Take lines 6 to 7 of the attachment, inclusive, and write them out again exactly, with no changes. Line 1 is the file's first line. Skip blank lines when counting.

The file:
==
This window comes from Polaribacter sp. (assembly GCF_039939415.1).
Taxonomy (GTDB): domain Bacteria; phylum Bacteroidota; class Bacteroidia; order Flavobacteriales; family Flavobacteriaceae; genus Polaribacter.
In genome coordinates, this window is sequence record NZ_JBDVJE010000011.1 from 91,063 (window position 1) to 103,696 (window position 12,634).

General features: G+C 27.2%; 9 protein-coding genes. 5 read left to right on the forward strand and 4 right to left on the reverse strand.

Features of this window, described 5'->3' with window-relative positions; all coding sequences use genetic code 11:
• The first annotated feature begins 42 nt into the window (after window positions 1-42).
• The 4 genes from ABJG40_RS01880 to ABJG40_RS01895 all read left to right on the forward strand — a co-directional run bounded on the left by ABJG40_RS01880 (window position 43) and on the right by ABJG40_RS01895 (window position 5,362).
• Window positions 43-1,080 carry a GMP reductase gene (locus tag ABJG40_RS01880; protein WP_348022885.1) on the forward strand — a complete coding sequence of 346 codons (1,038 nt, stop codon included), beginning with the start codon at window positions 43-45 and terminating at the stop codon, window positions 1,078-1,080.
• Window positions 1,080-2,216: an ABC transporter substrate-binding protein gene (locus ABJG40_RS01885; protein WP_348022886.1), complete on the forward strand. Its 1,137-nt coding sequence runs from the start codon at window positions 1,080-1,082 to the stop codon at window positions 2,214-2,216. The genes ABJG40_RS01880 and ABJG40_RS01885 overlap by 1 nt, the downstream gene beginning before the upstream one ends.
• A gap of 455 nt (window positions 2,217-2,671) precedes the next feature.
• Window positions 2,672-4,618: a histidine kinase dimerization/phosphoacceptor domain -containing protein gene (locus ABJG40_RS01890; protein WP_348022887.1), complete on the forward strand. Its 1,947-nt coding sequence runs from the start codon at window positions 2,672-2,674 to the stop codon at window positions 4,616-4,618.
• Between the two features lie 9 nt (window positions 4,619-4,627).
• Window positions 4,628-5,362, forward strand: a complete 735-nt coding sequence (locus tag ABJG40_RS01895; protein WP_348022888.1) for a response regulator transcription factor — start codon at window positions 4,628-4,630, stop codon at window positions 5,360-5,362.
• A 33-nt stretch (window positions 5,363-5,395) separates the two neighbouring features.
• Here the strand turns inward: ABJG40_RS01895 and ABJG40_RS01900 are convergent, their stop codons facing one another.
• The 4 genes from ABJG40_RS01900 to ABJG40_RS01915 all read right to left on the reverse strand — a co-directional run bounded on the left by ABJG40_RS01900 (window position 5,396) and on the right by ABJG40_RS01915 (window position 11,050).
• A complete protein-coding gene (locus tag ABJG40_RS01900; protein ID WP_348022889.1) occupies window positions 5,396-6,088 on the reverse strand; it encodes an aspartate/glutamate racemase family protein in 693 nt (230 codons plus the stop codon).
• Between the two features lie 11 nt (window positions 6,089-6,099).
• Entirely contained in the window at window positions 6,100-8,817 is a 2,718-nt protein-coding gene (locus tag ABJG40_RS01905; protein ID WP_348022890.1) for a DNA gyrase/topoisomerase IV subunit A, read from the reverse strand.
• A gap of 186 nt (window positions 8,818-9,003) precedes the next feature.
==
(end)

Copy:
• The first annotated feature begins 42 nt into the window (after window positions 1-42).
• The 4 genes from ABJG40_RS01880 to ABJG40_RS01895 all read left to right on the forward strand — a co-directional run bounded on the left by ABJG40_RS01880 (window position 43) and on the right by ABJG40_RS01895 (window position 5,362).